Legal Issues in the Use of Technology in Higher Education: Copyright and Privacy in the Academy

Legal Issues in the Use of Technology in Higher Education: Copyright and Privacy in the Academy

Charles L. Guest (University of South Alabama, USA) and Joyce M. Guest (University of South Alabama, USA)
DOI: 10.4018/978-1-60960-147-8.ch006
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In recent years, explosive growth in the use of technology in higher education has resulted in numerous changes to institutional policy and practice. This chapter is focused upon two technology-related issues, copyright and privacy, that have had a significant impact on such policy and practice. The chapter includes a brief review of the historical context, of the legal dimensions, and of current practice related to these issues. As is also reflected in the body of literature on these topics, a heavier emphasis is placed on copyright.
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Copyright law is that body of law dealing with identifying and securing author rights with respect to writings and other creative works. These rights allow the author or creator to control the use of the work and the creation of derivative works by others. According to the United States Copyright Office (2009), copyright means, literally, “the right to copy” (p. 1) and the concept provides legal protection for “original works of authorship, including literary, dramatic, musical, architectural, cartographic, choreographic, pantomimic, pictorial, graphic, sculptural, and audiovisual creations” (p. 1). Copyright extends to the expression of an idea or discovery in some tangible medium and its protection begins the moment the idea or discovery is fixed in such a medium. Copyright does not extend to the idea itself but, rather, to the expression of the idea. A theory, for example, is not copyrightable but the paper in which the theory is described is copyrightable and may not be used, except in certain limited circumstances, without the author’s permission.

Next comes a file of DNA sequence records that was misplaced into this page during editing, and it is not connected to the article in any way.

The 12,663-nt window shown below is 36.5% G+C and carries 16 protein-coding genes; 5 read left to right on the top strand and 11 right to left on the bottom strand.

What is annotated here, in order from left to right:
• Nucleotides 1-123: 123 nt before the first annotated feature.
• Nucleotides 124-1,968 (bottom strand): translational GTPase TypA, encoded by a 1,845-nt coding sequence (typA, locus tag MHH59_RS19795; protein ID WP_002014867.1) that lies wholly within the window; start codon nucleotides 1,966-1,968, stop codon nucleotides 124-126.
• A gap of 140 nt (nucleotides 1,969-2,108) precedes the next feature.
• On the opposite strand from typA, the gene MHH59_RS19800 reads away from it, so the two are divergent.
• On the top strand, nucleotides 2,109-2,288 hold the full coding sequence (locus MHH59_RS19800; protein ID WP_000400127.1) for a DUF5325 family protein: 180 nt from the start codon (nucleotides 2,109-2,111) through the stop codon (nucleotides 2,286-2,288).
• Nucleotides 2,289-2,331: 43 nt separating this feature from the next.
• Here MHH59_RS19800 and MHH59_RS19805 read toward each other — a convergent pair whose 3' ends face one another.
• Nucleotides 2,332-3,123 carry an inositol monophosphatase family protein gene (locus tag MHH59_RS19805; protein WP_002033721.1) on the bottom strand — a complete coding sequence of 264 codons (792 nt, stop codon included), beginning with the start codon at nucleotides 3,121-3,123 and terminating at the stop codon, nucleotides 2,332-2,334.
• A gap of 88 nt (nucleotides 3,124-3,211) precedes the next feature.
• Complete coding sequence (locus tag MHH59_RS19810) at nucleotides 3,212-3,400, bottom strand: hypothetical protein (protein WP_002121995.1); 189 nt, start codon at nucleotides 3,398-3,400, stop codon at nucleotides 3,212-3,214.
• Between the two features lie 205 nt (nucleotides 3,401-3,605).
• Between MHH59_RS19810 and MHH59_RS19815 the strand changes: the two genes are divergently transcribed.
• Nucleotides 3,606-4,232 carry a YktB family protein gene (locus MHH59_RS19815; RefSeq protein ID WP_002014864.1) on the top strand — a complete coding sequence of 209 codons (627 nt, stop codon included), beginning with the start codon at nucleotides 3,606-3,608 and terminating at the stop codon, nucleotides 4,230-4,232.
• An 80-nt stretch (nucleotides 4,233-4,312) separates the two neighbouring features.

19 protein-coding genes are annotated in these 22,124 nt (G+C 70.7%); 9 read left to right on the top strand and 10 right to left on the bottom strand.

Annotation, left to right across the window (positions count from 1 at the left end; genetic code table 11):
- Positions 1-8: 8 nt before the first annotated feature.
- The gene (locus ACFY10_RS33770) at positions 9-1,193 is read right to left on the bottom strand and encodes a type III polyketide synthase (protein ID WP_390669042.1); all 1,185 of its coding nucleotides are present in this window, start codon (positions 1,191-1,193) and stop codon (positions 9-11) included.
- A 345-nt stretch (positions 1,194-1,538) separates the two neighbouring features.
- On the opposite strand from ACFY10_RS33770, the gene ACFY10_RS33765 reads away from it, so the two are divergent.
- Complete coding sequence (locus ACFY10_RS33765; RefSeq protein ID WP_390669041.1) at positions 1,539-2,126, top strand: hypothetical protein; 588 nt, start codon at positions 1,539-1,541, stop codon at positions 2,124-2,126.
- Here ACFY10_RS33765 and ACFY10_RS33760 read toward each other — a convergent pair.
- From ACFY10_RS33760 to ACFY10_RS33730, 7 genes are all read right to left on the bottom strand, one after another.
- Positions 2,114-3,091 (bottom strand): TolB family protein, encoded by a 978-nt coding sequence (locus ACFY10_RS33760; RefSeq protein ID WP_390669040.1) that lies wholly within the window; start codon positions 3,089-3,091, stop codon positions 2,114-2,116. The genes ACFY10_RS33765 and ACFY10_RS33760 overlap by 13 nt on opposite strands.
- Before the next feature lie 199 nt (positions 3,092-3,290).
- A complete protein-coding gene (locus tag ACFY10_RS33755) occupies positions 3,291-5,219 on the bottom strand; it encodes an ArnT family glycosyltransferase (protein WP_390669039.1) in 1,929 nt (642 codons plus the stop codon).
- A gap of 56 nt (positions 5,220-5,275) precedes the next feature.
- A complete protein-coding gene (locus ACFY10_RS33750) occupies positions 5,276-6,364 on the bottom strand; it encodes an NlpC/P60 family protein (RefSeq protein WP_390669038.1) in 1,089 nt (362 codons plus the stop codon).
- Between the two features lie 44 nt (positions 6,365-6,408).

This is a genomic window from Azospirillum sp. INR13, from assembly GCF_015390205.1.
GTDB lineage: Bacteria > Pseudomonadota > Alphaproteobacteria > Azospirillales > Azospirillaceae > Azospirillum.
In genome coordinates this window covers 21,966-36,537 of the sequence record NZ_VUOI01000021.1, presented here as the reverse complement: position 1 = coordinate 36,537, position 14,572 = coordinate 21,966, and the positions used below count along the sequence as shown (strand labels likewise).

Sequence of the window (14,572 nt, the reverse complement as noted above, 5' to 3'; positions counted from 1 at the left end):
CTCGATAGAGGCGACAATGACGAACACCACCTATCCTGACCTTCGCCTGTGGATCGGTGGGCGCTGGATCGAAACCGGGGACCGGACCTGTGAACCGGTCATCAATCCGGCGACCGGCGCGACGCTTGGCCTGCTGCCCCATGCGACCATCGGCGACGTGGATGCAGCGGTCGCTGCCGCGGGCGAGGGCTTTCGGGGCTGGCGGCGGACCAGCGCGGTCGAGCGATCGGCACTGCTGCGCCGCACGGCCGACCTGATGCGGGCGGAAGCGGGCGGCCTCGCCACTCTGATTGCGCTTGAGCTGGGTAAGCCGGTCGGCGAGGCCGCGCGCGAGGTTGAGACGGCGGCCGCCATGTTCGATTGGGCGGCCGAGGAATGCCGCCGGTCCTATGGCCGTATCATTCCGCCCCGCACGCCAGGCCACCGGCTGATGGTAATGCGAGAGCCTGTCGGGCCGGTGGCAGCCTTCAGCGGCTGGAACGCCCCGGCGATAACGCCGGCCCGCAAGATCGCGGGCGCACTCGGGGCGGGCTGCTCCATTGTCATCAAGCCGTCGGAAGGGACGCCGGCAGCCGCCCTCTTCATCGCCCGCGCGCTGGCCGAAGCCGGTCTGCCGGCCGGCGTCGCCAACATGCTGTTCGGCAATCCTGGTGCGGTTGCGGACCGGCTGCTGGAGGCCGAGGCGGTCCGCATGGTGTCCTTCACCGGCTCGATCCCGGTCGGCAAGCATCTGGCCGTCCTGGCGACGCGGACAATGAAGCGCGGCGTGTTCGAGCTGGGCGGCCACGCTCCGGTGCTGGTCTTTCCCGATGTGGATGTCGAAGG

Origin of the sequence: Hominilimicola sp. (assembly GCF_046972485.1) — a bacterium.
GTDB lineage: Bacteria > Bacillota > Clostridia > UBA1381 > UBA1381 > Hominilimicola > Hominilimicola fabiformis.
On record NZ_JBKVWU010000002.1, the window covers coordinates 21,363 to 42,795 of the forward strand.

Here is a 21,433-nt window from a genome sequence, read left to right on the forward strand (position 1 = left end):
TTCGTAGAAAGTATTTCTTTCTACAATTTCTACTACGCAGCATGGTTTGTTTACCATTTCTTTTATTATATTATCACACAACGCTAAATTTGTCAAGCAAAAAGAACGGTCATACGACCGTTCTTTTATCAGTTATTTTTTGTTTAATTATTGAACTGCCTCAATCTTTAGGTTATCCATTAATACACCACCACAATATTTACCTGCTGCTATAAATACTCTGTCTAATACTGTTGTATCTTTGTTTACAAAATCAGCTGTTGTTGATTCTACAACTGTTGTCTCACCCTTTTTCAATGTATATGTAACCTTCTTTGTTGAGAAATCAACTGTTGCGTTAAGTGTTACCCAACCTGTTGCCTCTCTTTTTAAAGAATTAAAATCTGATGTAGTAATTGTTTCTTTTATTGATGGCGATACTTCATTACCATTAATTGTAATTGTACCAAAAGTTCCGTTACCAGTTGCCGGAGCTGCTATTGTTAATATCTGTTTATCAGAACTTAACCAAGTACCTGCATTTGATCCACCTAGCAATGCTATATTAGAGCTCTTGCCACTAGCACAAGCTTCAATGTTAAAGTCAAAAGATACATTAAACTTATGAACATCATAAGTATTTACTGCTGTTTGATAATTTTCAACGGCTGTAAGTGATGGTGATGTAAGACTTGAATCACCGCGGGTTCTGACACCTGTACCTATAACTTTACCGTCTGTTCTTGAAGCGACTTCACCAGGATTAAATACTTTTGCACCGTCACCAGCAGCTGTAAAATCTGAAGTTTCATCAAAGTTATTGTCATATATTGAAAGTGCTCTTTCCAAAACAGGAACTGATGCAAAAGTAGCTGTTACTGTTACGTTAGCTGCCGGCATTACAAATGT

The concept of owning the right to use, edit, reproduce, and perform or distribute your work dates, at least as evidenced by the codification of laws protecting such rights, to the period after the development of the printing press. Deazley (2004) indicated that, in England, laws such as the Licensing Act of 1662 protected printers, specifically the Company of Stationers, and granted them a near monopoly on rights related to publishing. Additionally, this act allowed for censorship of the press on the part of the monarch and government. In 1710, however, Parliament passed the Statute of Anne which established an author’s ownership for a period of 14 years and, if the author was still alive, renewable for 14 more (Association of Research Libraries, 2009). In the United States, Congress enacted the first copyright law in 1790 and, in 1870, centralized copyright functions in the Library of Congress where they continue to reside (United States Copyright Office, 2009).

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